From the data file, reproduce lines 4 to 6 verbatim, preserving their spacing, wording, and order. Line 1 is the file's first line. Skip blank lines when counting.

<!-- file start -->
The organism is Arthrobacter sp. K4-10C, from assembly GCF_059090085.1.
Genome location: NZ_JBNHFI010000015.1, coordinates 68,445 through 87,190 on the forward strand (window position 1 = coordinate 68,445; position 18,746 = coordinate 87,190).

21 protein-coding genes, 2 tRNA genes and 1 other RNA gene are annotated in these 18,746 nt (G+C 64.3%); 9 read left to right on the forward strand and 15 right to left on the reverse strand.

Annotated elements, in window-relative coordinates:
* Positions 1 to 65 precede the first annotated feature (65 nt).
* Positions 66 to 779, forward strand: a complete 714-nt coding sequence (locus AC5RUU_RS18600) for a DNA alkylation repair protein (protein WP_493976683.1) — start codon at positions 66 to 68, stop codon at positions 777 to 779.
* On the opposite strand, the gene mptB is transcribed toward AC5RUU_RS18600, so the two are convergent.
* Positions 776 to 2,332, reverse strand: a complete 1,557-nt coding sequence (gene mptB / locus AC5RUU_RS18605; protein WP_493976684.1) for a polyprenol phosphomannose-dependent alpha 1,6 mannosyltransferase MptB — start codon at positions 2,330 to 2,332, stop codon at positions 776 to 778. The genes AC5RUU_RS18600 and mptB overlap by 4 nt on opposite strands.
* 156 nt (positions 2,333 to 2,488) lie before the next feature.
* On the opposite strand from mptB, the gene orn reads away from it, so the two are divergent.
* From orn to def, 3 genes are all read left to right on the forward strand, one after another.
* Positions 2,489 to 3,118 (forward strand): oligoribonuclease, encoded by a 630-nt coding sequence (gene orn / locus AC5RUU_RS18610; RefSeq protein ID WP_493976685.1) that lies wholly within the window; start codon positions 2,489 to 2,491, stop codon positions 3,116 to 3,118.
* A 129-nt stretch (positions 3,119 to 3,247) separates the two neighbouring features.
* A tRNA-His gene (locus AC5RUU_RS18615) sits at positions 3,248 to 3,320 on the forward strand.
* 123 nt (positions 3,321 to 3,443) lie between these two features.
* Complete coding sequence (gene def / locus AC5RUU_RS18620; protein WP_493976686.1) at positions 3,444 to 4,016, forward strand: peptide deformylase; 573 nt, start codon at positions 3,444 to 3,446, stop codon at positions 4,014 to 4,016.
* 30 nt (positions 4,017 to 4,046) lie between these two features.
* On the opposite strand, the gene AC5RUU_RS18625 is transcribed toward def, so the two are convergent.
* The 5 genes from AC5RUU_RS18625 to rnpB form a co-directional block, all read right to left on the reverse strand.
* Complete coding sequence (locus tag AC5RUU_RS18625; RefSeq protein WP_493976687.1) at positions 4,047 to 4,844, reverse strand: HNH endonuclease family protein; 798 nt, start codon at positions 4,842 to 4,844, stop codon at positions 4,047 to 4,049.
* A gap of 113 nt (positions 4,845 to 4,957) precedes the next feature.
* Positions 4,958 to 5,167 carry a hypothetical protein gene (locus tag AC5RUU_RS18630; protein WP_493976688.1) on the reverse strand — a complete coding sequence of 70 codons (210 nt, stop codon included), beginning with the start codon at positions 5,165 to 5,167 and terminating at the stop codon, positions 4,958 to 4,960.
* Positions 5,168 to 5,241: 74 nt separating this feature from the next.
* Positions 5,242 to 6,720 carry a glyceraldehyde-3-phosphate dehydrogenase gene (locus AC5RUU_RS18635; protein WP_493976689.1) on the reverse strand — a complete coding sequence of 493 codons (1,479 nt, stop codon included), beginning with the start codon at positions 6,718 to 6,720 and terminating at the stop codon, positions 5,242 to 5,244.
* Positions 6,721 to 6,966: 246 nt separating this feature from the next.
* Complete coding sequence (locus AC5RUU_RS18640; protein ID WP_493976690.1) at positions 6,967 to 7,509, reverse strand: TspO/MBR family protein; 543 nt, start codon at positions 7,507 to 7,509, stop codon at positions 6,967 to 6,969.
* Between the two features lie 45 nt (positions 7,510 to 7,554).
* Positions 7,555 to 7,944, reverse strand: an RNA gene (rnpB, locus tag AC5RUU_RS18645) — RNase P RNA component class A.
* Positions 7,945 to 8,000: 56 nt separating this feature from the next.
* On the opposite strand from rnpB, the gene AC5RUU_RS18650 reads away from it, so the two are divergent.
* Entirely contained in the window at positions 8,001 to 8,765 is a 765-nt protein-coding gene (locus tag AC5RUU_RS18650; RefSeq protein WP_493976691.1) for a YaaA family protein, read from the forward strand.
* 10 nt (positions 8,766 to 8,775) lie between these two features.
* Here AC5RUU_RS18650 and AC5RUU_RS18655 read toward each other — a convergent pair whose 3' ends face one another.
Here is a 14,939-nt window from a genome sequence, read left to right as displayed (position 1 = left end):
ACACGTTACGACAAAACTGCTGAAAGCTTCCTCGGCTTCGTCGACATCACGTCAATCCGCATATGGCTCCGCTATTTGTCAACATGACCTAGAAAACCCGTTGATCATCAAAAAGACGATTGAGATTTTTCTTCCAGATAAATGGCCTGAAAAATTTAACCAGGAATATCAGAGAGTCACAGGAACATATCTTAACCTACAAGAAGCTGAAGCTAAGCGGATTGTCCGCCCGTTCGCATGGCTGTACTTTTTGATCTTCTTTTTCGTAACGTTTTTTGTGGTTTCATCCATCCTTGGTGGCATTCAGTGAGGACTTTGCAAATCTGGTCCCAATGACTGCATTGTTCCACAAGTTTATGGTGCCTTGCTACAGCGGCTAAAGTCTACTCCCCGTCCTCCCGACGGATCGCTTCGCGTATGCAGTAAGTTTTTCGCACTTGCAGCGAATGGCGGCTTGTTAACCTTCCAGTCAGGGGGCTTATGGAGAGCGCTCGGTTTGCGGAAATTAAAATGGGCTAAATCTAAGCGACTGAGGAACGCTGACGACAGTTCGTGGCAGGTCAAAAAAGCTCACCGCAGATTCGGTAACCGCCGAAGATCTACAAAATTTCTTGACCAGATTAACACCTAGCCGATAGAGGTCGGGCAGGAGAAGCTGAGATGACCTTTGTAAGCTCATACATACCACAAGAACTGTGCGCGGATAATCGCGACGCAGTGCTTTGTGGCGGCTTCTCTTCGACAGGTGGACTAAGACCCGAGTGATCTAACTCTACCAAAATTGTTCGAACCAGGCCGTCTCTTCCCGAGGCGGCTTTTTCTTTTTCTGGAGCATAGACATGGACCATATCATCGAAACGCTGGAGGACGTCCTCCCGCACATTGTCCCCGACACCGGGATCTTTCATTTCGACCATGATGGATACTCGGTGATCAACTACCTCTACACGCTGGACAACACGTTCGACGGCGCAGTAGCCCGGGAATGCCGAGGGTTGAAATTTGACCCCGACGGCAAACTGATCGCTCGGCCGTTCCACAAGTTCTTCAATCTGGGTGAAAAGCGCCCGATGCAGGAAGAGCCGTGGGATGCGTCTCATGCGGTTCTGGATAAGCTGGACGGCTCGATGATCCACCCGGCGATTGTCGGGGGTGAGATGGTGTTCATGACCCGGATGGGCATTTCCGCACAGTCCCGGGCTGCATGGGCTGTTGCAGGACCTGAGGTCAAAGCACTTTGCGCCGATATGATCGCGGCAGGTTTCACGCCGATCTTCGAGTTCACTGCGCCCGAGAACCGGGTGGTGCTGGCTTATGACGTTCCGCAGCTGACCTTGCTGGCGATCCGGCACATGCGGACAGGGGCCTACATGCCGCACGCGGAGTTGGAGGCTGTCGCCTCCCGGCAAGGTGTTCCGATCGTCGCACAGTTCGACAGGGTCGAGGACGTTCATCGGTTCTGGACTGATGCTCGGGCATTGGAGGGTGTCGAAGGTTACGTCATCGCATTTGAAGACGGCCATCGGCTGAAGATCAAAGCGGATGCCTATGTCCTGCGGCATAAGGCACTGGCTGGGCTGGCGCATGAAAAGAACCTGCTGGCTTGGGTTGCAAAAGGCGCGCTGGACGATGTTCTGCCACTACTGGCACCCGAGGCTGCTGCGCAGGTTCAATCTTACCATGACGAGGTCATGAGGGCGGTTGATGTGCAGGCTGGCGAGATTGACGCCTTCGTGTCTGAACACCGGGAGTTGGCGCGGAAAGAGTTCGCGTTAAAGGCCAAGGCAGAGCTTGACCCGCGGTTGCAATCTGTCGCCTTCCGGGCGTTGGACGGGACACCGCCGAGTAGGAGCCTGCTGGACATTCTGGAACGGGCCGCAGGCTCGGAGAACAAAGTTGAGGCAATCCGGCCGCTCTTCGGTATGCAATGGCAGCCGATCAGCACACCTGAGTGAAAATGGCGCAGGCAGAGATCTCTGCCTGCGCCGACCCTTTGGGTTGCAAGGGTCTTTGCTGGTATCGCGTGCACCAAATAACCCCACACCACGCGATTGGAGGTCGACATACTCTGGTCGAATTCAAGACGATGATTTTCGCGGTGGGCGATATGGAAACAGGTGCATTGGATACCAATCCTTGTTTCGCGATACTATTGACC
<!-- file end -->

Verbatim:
Annotated elements, in window-relative coordinates:
* Positions 1 to 65 precede the first annotated feature (65 nt).
* Positions 66 to 779, forward strand: a complete 714-nt coding sequence (locus AC5RUU_RS18600) for a DNA alkylation repair protein (protein WP_493976683.1) — start codon at positions 66 to 68, stop codon at positions 777 to 779.